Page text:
On the threshold of the Santa Fe Institute (SFI), the world’s epicenter for complexity science, a plaque in Greek characters shares Plato’s admonishment: “Let no man ignorant of geometry enter here.” While it’s far more impressive in Ancient Greek, few visitors to SFI can read it. Eventually the same will be true of computer code. It will become the Ancient Greek of the late 21st century.
STEM has become a ubiquitous call-to-action in response to technological change, and learning to code in particular is often positioned as a panacea. The Wall Street Journal recently suggested that coding bootcamps can “rapidly retrain American workers for the 21st century.” And Apple CEO Tim Cook has said that learning to code will eventually be more important than studying English as a second language.
I agree that coding skills are important. Groups such as Girls Who Code bring coding to young women, and school systems worldwide have added coding to their curriculums. Bravo!
But we’re over-stating the benefits.
Though it’s certainly far better to know a computer language than not, remaining relevant will be a moving target as computer languages and programming environments arise, evolve, and in some cases die. A singular focus on “learning to code” can impede attention to the much more important skill of understanding how technology works, and the opportunities and risks within systems and society.
From the Renaissance onward, knowing Ancient Greek—not to be confused with Modern Greek—was essential to being considered part of the truly educated elite. This Greek bias persisted in academic circles into the early 20th Century, long after the language was necessary for all but specialists. It is still enlightening and impressive to understand Ancient Greek, but it’s not terribly useful. The same will over time happen to coding.
Evidence suggests that coding will increasingly be implemented, even planned, by AI systems. This is part of a natural progression from computer-friendly to human-friendly systems. Consider how the end user’s experience has evolved. The graphical user interface, developed at XEROX PARC in the 1970s and brought to market with the Apple Macintosh in the 1980s, overtook clunky, technical text-based interfaces with a much more intuitive approach. While operating a computer once required specific technical knowledge, today it requires almost none.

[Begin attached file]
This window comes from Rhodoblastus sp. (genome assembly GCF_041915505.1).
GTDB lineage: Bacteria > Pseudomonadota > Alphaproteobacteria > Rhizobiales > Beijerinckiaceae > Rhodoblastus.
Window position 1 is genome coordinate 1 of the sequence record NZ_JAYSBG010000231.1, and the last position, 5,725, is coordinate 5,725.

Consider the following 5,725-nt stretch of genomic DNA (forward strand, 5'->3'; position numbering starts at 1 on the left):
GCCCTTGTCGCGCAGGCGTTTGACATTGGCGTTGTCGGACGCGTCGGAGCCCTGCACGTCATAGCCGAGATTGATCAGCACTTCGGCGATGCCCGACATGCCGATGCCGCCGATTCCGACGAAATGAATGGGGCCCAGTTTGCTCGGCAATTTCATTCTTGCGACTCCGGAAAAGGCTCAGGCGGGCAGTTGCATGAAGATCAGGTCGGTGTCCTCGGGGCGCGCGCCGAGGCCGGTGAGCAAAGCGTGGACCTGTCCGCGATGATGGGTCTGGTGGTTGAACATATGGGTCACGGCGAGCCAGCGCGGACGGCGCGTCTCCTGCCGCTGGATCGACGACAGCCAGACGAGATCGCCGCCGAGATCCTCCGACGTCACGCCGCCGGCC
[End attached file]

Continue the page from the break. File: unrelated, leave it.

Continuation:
Programming languages and environments have reflected the same trend. Since their genesis mid-last century, programming platforms have become more abstracted from the underlying 1s and 0s. For instance, programming in Ruby, developed in the 1990s, is a far cry from composing in COBOL, which rose to prominence in the 1960s. The author of Ruby, Yukihiro Matsumoto, commented about his objective, “I really wanted a genuine … easy-to-use scripting language. I looked for but couldn’t find one. So I decided to make it.”
Though COBOL was partly an attempt to make programming more “English-like,” Ruby and other languages developed since have brought coding languages closer to natural human communication. Extrapolate this trend and you can imagine instructing a computational system in your native tongue (really a broader, messy form of human “code”).
Already we have seen companies make computational capabilities more accessible to non-specialists. Recent MIT spinoff pienso, for instance, seeks to make “AI for All.” To empower people with no data science background to create and train their own machine learning models. In this vision, domain expertise becomes more important than programming savvy.
The need for humans to code will gradually disappear for all but the most specialized situations. Platforms will enable humans to describe in natural spoken or written language what they’d like computers to accomplish. The coding will occur behind the computational scenes. We won’t code so much as direct and request. Ultimately, coding isn’t the point. The objective is to define and communicate what we want computational systems to do.
Beyond coding, humans will identify, define and prioritize problems for computers to solve. Over the coming decades, though, computational systems will become capable of defining problems of value and generating solutions with only limited human engagement.
While we’ll shift toward human-friendly approaches, understanding how computational systems work and what possibilities and risks they pose will remain essential. But so will having broad and deep exposure across disciplines and ways of thinking.
When technology can increasingly do anything, the question becomes, what should we do and why? We humans cannot be sufficiently equipped for the future without exposure to the social sciences, humanities and the arts. Well-functioning civil society depends on it. On the eve of World War II, Winston Churchill cautioned, “Ill fares the race which fails to salute the arts with the reverence and delight which are their due.”
While essential, STEM as work skills (as opposed to research disciplines) harbor a Trojan Horse. The STEM capabilities required to create technology will one day generate technologies that accomplish STEM far better than human beings. If we’re too focused on STEM skills, we’ll eventually STEM ourselves out of work.
While I admit my intellectual inferiority to anyone who can read Plato in his native language, this doesn’t matter much beyond my pride. My daughters will surely learn to code. More importantly, we’ll ensure they understand how computational systems operate and the concomitant opportunities and risks.
And they’ll learn Geometry so they can visit the great people at SFI.
Robert Wolcott is a clinical professor of innovation and entrepreneurship in executive education at the Kellogg School of Management, Northwestern University.